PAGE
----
Working Women: Do You Have Trouble Relating with SAHWs?

posted 2 years ago in The Lounge
Post # 2
Member
5199 posts
Bee Keeper
  • Wedding: April 2013

Overjoyed:  Wow, where do you live?  The only people I know without jobs are legitimately unemployed or are stay at home moms, which is totally different than a SAHW (as in, looking for jobs). 

But that brings me to how I can relate…

I’m about to become a stay at home wife (for a little while) and I am pretty emotionally conflicted about it.  On the one hand, I’m kind of excited.  I have SO MANY THINGS I’m looking forward to doing with all the extra time.  On the other hand it feels pretty shameful and embarassing in our society to not have a job, especially given my background (business school, senior management roles, run with a pretty high achieving co-hort).  You don’t realize how many times a week you get asked “what do you do?” until you realize that you soon won’t have an answer!

Post # 3
Member
8426 posts
Bumble Beekeeper
  • Wedding: April 2013

Overjoyed:  I was a SAHW/FI/GF for a few years and all of my friends worked, so maybe it’s just the women you’re hanging out with?  I think the main issue between the two worlds is that working women assume that SAHW do nothing/have it really easy and SAHWs assume that working women should have more time to stay in shape, cook, clean, etc.  I guess the lesson is that when someone judges you, you have to be the better person and not judge them back.

Post # 4
Member
2252 posts
Buzzing bee
  • Wedding: September 2014

Overjoyed:  I can’t get past the fact that these women have NEVER worked…is there some sort of ultra conservative cultural or religious reason for this? I went to school with some people who were the children of super wealthy families and all of them have worked at some point in their lives…at least in the family business or in an area that interests them (ie film making, arts, non-profit, etc.) Even Kate Middleton worked before marrying Prince William. Barring some cultural element that wasn’t explained in the original post, this just seems very strange.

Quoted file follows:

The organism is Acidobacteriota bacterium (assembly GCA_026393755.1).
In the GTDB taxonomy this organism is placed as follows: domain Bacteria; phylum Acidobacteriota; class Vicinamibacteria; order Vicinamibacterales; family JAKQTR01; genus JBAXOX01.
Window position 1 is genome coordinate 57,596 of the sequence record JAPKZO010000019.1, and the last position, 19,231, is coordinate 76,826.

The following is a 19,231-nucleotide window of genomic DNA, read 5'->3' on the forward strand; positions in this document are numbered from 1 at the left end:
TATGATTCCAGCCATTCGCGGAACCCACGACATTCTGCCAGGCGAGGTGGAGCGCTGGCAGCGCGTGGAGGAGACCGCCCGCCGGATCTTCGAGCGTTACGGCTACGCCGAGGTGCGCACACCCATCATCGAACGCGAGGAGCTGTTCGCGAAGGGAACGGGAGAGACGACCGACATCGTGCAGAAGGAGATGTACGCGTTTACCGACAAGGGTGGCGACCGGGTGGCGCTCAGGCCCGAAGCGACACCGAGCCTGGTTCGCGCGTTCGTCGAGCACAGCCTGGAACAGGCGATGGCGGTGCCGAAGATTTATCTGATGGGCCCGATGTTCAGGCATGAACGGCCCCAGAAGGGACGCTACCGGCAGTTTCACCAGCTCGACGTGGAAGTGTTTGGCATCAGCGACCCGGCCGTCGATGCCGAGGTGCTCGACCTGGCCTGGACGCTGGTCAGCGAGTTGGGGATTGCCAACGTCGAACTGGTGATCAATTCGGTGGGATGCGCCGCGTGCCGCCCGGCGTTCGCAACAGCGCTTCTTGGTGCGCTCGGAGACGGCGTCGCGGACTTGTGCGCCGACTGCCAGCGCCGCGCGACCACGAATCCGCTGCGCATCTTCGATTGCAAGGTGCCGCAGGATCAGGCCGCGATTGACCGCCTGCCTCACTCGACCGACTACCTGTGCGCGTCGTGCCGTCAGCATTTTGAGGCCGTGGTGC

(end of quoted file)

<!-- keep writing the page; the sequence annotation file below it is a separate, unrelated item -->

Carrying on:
Post # 5
Member
2519 posts
Sugar bee
  • Wedding: September 2014

Overjoyed:  Wow, you must run in a rich circle of friends? Or a run in a very concervative/patriarical group?. I do not know one person who was unemployed just so they could be a STAHW. To be honest in my area I don’t even know any SAHMs!! If they aren’t working Ft they  are working atleast  part time (mainly cause they wouldn’t make enough f/t to pay for childcare). Where you live? Not snarking, Just geniunly shocked that you know that many people who are SAHWs…it is literally unheard of around here. So no, not a phenominon, certainly not in this economy

Maybe if they keep giving you un necessary/condescending advice I would just counter with advice that is equally useless to them haha. Oh I should wear more makeup? You should re evalutate your 401K contribution…oh wait. Or just ignore it, which is probably the higher road.

Post # 6
Member
7664 posts
Bumble Beekeeper
  • Wedding: July 2013 - UK

Overjoyed:  I’m trying to remember… aren’t you a British bee?

If so, where do you live, and how do you know anyone who has a HOUSEKEEPER!?!

I think this might be quite an unusual circle you have… I only know a few SAHMs, and they are only SAHMs because they can’t afford childcare on their salaries, so they wait until their children are school age before returning to work.

Post # 7
Member
423 posts
Helper bee

Before I begin, I love some of the couples we associate with. I think a few of them are very good parents and have raised awesome kids. With that said, I too get a lot of snide remarks. The ones directed at us are mostly income related. How people can’t imagine what it would be like with two incomes… and two high incomes. That bothers me a bit. These women are not working because they choose not to… My response is always a quiet smile. Quite frankly, they will regret not working when they realize they don’t have retirement accounts or SSI benefits.